The weighting is 55/45. Not sure why you think the Bolt EV’s aero is so bad. It’s a CUV not a sports car. In any event, note that aero is not the sole or even the largest factor in range on the highway cycle. For example, the Model S supposedly has fantastic aero, but the lowly Spark EV, which most definitely does not, is 21% MORE efficient on the highway cycle. The Model S gets more efficient when it adds a second motor, which is further evidence that aero is not the be all and end all.

In fact, the Bolt aero is no worse than the Leaf, and nobody wrings their hands about that.

Well, simply, the Bolt’s CdA is terrible for a BEV at 8.05 sq ft. The Leaf’s is 7.8 sq ft. The Model S is 6.2 sq ft.

The Leaf gets 359 Wh/mile at 70 mph.
The Model S 85 gets 301 Wh/mile at 70 mph.
The Spark EV gets 280 Wh/mile at 70 mph.

The difference is less than 10% between the least efficient Model S versus the Spark EV. The dual drive Model S variants are more efficient, so a Spark EV and a dual drive Model S are likely a wash at 70 mph. The aerodynamics on a Spark are pretty terrible too, but it’s a much smaller car with less frontal area.

The Leaf’s range is so short, people don’t sweat the 70-80 mph range.

One commenter a year ago stated in Germany a typical household has 40 amps capacity. The 7 kw, 10 amp Mennekes charge rate (essentially analogous to the North American version) is probably the fastest one would want to charge at anyway, since it uses up 1/4 th of the capacity of the existing facilities, and most Germans probably would like to utilize their existing facilities with out spending plenty of extra Euros.

Households have a 40kW connection minimum, but a lot have 100kW and some even 200kW. Installing a 22 kW charger costs 600 – 1000 €. So the money is not that much, but your BEV (today battery sizes) is full in another hour.

Tesla used to have a range estimator for the Model S on their website, where you could select 5 or 6 different temperatures (90F, 70F, 50F, 20F, I think), whether AC or heat is turned on, wheel/tire combination and constant speed selection (by 5mph intervals, highest was 70 or 75mph).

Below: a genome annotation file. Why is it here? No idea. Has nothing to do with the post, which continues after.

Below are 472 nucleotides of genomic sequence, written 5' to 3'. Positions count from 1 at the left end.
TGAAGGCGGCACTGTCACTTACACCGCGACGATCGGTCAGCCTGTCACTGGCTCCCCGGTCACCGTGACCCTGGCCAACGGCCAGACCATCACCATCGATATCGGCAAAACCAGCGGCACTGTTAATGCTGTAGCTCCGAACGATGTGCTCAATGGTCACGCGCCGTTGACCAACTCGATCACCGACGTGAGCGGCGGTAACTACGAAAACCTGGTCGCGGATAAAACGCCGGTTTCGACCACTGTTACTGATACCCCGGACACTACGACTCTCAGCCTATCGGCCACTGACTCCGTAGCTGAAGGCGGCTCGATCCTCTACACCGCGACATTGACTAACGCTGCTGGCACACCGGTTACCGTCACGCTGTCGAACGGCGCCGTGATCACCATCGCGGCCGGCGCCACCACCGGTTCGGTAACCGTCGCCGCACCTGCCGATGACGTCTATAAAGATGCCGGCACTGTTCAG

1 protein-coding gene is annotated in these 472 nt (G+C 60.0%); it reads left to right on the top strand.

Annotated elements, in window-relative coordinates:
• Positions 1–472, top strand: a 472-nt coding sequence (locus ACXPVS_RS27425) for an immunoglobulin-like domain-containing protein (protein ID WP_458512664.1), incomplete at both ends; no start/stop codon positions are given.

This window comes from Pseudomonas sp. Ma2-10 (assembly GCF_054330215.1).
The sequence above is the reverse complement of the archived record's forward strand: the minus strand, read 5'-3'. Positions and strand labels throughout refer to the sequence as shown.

Cold temperatures, even without the cabin heater, crushed range. High speeds made a dent, but not by an alarming amount (probably due to the excellent Cd). Cabin AC and heat took chunks out of the range, as well, but cold weather was by far the worst.

charge rate is too slow for long distance travel. one compelling reason to wait for model 3. better than my nissan leaf but it will only remain a city car.

That charge rate is for L2, right? I believe it was said the Bolt would have L3 charging available, which makes longer trips more endurable.

I can’t fathom not having L3 charging on the Bolt, given what it is trying to be.

The one question I would have liked the Canadian to ask, since its getting rather close to the Bolt’s release date, is:

1). IS CCS to be optional, or standard equipment?

2). If optional, what is the price for 50 kw ccs?

3). Is the 7.2 kw level 2 basic charger like every other GM product in that you can also use 110 volts at 8 or 12 amps?

4). Is the 7.2 kw charger standard equipment?

5). If standard, does GM plan to immediately come out with a ‘cost reduced Bolt’ similar to the way the VW Egolf has a more inexpensive sibling with incandescent headlights and 3.3 kw charger?

Looking at the C&D photo of the charging screen with an 8A limit selector sounds like the answer to question 3 is yes.

http://www.caranddriver.com/photo-gallery/2017-chevrolet-bolt-prototype-drive-review#15

I asked questions that I knew that could at least get some answer or clarification. I was talking to a development engineer and not someone in marketing. All I can say is the pre-production cars all had the same L1 EVSE as the Gen II Volt inside. And that EVSE would come with the car. What they are going to do with regards to a L2 EVSE or DC fast charging optional/standard is still not known to us and won’t be till the order guide is published.

The Volt can charge at least at 90 miles in 30 minutes, as stated by GM engineers. It may have more than 200 miles of hwy AER but lets say it has 200.
So you can drive 2.5 hours, go 175 miles, hit a charger for 45 minutes and drive another 2 hours/135 miles. Repeat if necessary. This will work best after the CCS chargers become more common.
The Bolt isn’t going to be a great roadtrip car, but it will be a decent one.

Well I am glad for both cars – they are quite different but neither seems useless.

Agreed.

I want to see how i3 sales will perform by the end of the year. I think BMW is worried about the Bolt

… like the BMW M3 is worried about the camaro?

was this guy only allowed to film the dash or something? What about the rest of the car?